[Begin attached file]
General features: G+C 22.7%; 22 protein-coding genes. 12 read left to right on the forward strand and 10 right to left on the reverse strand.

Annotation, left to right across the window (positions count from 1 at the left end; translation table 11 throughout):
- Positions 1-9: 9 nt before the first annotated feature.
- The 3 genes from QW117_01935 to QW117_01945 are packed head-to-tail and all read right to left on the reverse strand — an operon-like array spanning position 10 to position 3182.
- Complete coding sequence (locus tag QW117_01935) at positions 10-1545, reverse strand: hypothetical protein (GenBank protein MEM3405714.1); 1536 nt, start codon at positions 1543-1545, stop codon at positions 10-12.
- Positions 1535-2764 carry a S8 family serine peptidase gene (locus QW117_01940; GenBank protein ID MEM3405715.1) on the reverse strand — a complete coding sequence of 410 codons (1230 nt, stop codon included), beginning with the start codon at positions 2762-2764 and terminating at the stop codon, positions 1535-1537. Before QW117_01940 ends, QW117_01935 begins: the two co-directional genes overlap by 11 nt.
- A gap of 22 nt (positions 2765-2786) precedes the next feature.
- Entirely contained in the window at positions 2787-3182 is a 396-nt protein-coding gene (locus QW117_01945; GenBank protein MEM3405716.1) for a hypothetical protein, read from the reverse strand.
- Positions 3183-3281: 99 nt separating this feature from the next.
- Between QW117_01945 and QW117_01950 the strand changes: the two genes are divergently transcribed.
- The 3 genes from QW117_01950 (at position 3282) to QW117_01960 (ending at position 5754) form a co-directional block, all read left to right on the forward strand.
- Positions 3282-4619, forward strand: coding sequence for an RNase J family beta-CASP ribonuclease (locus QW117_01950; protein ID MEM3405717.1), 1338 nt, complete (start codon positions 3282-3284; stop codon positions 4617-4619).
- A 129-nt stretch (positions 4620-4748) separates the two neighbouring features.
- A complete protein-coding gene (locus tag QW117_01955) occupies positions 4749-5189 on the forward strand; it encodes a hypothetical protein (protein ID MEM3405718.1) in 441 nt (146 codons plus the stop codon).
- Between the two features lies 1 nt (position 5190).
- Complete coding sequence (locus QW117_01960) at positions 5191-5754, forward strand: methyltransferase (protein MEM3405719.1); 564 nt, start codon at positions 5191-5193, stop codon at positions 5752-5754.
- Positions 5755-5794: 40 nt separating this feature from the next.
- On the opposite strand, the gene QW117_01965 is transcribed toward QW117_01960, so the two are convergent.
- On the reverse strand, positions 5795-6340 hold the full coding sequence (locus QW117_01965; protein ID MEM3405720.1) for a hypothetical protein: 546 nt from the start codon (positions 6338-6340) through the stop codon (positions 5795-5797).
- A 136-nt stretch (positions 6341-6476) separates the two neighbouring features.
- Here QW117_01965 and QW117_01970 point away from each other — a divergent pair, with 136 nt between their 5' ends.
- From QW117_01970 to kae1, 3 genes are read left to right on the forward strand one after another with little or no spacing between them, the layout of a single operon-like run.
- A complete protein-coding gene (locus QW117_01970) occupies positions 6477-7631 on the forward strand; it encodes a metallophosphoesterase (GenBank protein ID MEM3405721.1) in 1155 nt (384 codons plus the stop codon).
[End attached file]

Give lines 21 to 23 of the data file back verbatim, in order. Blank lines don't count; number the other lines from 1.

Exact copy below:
- Here QW117_01965 and QW117_01970 point away from each other — a divergent pair, with 136 nt between their 5' ends.
- From QW117_01970 to kae1, 3 genes are read left to right on the forward strand one after another with little or no spacing between them, the layout of a single operon-like run.
- A complete protein-coding gene (locus QW117_01970) occupies positions 6477-7631 on the forward strand; it encodes a metallophosphoesterase (GenBank protein ID MEM3405721.1) in 1155 nt (384 codons plus the stop codon).